Beyond the benefit of gaining access to Cairns’s conversations with the Husserl in the period 1924-31 for the contemporary reader and interpreter of classical Phenomenology and of Husserl in particular, the chief benefit of the current volume might be the way in which Cairns offers a series of remarkably clear formulations of basic (foundational) issues in phenomenological philosophy. Take, for instance, his depiction of the “themes of the present essay” in the Summary (pp. xiii-xvi) which are “(1) transcendental being, and (2) the world (with all that is in and of it) as its intended object,” on occasion of which Cairns offers glosses of key terms such as: attitude, both transcendental and natural (discussed in detail in chapters 11-12, especially pp. 108-14); syntactical structure (discussed in detail in chapter 20, especially pp. 229-35); meaning (discussed in detail in chapter 21, especially pp. 247-52); and, of course, intersubjectivity (discussed in detail in chapter 26, especially pp. 287-92). One very practical “use” of this newly published and yet “old” work would be to take up these chapters in the service of developing one’s personal glossary of some of the key terms of phenomenological analysis, as practiced by Husserl and is early followers, especially in investigating the extent to which this practice is or is not consistent with Husserl’s work—and that of his later followers—after the time of Crisis.
In that light, we must note the debate about how, if at all, these key features of Husserl’s original approach to phenomenological philosophy ought best to be understood, translated, and used, which continues to rage today. In this midst of this sea, we search for a compass, and while the classic guide for contemporary appropriations and extensions of Husserl’s project will continue to be Zahavi’s Husserl’s Phenomenlogy (Stanford, 2003) together with the Handbook of Contemporary Phenomenology that he edited (Oxford, 2014), Cairns’s attempt to provide a similar systematic basis for those who would carry on Husserl’s project is still of value. I shall conclude the current review with some examples of how, beginning with the most famous of Husserl’s terminological innovations—the epochē—and then looking at three aspects of phenomenological analysis in which Husserl’s reception of Greek mathematics is especially telling, namely: apodicity; Euclidean space; and the problem of history for phenomenological analysis as such.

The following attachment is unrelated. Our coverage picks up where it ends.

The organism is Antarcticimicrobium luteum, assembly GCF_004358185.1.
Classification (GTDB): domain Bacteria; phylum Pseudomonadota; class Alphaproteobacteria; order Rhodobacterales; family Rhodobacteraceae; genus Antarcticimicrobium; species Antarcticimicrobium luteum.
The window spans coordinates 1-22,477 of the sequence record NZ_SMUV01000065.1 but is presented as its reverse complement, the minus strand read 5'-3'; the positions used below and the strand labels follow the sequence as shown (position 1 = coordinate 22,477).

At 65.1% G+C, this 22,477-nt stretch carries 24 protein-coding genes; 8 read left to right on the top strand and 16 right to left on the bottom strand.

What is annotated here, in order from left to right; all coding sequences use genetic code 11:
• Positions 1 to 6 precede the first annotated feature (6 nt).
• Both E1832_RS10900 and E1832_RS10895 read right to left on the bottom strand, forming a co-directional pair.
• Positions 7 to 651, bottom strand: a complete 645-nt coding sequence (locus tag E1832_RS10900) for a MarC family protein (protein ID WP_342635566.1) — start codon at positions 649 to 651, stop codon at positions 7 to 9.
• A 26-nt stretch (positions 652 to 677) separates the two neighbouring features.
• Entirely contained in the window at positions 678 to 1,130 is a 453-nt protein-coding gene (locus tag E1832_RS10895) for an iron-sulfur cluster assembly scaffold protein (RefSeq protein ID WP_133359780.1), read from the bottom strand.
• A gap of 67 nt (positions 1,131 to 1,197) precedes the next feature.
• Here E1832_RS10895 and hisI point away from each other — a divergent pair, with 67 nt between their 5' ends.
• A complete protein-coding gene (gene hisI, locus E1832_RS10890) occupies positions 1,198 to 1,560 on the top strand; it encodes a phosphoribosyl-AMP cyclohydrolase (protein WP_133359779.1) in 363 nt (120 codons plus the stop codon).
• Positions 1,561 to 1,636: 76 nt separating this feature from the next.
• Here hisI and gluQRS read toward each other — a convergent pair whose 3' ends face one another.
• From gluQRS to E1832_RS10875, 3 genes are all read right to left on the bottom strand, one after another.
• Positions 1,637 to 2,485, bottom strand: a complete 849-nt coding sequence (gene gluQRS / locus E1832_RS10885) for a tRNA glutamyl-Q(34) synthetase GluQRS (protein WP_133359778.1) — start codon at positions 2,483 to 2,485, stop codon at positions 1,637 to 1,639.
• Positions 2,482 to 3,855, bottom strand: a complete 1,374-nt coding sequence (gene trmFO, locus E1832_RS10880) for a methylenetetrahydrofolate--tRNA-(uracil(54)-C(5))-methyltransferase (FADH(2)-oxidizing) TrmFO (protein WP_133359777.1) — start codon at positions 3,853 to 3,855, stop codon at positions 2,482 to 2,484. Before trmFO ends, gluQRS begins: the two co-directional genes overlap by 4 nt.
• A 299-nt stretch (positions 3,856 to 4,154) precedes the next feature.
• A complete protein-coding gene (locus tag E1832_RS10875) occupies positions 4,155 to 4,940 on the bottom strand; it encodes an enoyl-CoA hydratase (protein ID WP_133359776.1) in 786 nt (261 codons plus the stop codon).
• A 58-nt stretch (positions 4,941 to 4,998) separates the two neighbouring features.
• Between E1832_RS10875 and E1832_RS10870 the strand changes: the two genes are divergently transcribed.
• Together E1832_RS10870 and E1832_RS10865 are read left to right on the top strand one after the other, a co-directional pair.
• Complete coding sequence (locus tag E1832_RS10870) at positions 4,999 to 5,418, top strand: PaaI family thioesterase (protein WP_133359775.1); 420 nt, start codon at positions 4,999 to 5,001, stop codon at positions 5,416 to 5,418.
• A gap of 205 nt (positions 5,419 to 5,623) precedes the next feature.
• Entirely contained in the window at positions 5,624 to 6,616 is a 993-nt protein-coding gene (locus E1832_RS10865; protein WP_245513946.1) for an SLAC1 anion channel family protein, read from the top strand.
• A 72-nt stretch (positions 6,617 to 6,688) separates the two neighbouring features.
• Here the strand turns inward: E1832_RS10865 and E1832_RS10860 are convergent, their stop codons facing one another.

The transcendental reduction. Nothing is more “originary” (or primitive, basic, foundational) for phenomenological analysis than this feature of Husserl’s thought. And readers of this reissue of Cairns’s dissertation will be well-served by consulting his presentation of the epochē in chapter one. Here, we find Cairns asserting the primary fact about knowledge (ultimately “science” as Cairns has it), which is the only possible object of philosophy, and which we “do not have” but “are seeking” (p. 1), namely, that while there are different subject matters in science, “all subject matter is one in the sense that each separate subject-matter is a part of, or essentially related to, the world” (p. 4). This is the fundamental starting point for a phenomenological analysis: there is an underlying unity to all truth, to all scientific knowledge, and this unity is of a piece with the world-participation of the knowledge and the knower who discloses it. This means that, as Cairns memorably puts it: “All knowledge that I as a human being possess is knowledge either for or about the world, about myself as part of the world, or about the rest of the world” (p.5). ” Thus, surely, in order to understand something about understanding itself, to arrive at knowledge worthy of the name, is to come to terms with the world-object that is known as part of the unity of the world as it is for the knower. And this can only be by means of the epochē, the procedure by which the world-as-known to the knower can be known in part or in whole for the knower, insofar as one has “bracketed” one’s belief in the object of knowledge so as to “test” the knowledge as knowledge. As Cairns (p. 7) summarizes: “To exercise epochē on the whole world is not to lose it from sight. It is still there for me, but no longer as believed —or rather, I still believe it but also merely look at it as believed, without—for my theoretical purpose—“sharing” in my own belief. The “world” is now my “phenomenon.” What I find singularly helpful in this (re-)presentation of the basic orienting claim of Husserl’s phenomenology as something to consider some 80 years on is the way in which the three elements of Husserl’s intellectual project—the philosophical psychology (“philosophy of mind”), the philosophy of science, and what he came to call (in Crisis) teleological-historical reflection—are all united.